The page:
Eskew+Dumez+Ripple’s bounce back from Katrina’s “worst case scenario” offers lessons in disaster preparedness for any firm.
Three days before Hurricane Katrina struck New Orleans was a Friday. At the end of the day, staff members at Eskew+Dumez+Ripple (EDR) said goodbye, looking forward to seeing everyone at the company barbecue scheduled for Sunday. Storm tracking predicted the landfall far from the city. When the path shifted Saturday morning and the call to evacuate the city was issued, the firm’s CFO decided to mow her lawn just in case the evacuation proved longer than the standard three days. Those with friends and relatives in Baton Rouge, 90 miles inland, relocated there, but some headed to Houston, Dallas, and Nashville. Most took with them a printout of the company directory with personal cell numbers and other key company information.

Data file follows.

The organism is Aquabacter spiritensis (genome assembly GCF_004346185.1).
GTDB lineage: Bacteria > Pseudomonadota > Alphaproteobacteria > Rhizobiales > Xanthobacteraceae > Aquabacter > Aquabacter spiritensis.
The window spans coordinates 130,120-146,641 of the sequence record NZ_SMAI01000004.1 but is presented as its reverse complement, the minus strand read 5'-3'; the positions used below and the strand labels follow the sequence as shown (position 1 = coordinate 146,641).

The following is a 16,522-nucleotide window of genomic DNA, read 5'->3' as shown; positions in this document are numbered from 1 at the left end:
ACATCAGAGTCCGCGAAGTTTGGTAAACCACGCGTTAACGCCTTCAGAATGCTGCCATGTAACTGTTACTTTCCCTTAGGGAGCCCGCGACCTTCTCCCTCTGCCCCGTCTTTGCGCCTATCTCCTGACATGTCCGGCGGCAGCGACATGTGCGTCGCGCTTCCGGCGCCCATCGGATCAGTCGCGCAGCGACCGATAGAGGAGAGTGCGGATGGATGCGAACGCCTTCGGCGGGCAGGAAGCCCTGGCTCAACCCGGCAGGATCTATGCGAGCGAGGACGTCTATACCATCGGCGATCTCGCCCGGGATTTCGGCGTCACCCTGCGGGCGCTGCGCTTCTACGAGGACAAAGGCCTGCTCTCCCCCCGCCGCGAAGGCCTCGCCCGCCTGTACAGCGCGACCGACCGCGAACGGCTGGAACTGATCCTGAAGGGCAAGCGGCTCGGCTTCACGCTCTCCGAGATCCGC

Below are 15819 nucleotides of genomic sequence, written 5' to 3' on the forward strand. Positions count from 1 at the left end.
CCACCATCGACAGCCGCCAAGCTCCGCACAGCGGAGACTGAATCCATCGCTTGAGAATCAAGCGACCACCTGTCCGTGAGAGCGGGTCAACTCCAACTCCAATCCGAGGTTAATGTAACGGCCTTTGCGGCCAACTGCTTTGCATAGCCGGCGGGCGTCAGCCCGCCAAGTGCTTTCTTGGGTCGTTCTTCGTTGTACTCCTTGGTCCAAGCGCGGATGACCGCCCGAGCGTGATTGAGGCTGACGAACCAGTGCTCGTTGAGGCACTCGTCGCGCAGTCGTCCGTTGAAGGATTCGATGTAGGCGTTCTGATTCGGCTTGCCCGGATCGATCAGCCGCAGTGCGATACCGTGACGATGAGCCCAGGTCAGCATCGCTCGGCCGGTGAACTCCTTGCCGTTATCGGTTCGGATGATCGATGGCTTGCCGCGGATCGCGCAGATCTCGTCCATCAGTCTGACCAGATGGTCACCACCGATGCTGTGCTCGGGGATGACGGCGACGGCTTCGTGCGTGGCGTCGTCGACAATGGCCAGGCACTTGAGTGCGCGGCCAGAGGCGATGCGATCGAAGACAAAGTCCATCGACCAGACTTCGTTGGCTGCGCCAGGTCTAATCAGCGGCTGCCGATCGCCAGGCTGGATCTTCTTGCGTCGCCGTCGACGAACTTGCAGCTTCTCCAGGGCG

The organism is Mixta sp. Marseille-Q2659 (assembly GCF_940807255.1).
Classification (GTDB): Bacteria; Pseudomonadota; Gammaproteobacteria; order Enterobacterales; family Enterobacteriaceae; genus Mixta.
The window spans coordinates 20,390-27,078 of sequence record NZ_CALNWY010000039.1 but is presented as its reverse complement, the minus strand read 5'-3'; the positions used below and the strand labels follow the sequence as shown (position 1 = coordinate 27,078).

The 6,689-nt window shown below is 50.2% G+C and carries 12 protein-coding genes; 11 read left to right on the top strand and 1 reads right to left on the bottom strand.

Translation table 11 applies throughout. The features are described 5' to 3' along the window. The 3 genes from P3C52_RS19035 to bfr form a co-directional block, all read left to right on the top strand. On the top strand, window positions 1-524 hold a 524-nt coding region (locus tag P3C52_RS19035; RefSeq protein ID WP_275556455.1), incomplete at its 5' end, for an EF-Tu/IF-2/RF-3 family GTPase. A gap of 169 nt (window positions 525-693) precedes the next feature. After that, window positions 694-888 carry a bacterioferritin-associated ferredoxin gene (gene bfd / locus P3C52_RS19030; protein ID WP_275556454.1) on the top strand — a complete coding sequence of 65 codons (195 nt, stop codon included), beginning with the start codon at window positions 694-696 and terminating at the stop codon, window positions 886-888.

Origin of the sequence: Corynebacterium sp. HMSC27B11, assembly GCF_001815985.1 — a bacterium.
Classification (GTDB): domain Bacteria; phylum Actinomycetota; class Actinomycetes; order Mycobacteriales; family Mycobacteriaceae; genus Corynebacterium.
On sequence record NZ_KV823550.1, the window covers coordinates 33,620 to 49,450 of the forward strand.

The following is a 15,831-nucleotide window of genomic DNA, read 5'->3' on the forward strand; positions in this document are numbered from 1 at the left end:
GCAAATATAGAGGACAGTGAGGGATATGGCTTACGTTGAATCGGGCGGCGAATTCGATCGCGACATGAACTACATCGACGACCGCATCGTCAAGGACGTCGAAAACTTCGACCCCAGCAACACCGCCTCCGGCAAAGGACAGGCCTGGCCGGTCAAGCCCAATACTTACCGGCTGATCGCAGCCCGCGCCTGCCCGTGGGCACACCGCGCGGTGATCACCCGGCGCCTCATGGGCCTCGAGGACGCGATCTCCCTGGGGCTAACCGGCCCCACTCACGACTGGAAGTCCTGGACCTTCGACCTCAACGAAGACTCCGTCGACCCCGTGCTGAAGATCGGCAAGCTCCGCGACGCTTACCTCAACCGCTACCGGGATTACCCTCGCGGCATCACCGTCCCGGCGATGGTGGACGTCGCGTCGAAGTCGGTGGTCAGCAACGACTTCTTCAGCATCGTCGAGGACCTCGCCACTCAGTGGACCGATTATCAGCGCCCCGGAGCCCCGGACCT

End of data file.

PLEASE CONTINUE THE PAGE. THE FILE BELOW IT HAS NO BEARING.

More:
In the chaos after the storm struck, the levees failed and the flooding began, communications were snarled. It wasn’t until ten days after landfall that all 25 staff members had successfully been located. The levees thought to protect the city had failed in over 50 locations, covering the New Orleans metropolitan area in a toxic soup of seawater, sewage, and the contents of ruptured gasoline and chemical storage tanks. We knew many residents had died, but reports were impossible to confirm. The National Guard had cordoned the city and news media was discussing whether abandonment might make more sense than rebuilding.